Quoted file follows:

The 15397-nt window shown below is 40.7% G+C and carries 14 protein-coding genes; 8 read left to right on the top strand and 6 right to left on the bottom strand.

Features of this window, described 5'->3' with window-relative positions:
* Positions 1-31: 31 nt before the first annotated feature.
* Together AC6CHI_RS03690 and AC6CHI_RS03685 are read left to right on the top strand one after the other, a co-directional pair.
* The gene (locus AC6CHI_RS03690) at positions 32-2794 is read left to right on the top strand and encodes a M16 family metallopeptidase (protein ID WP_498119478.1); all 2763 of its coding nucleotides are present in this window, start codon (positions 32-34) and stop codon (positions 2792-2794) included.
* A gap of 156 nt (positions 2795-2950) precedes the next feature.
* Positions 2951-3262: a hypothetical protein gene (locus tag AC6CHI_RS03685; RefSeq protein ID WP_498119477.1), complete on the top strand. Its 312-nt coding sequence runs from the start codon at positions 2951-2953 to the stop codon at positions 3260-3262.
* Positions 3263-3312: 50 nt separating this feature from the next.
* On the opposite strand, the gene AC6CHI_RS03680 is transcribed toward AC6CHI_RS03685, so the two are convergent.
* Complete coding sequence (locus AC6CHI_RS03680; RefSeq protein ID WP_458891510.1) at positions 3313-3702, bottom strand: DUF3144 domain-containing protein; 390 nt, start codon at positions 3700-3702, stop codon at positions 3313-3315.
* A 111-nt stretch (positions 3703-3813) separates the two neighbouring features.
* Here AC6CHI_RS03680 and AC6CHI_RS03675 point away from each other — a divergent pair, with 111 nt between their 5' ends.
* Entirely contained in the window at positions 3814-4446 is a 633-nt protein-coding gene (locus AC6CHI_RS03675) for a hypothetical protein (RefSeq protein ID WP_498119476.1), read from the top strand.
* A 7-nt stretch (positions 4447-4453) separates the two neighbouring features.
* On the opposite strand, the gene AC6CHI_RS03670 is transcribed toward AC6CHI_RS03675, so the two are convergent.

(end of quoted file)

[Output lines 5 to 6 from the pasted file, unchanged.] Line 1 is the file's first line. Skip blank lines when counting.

* The gene (locus AC6CHI_RS03690) at positions 32-2794 is read left to right on the top strand and encodes a M16 family metallopeptidase (protein ID WP_498119478.1); all 2763 of its coding nucleotides are present in this window, start codon (positions 32-34) and stop codon (positions 2792-2794) included.
* A gap of 156 nt (positions 2795-2950) precedes the next feature.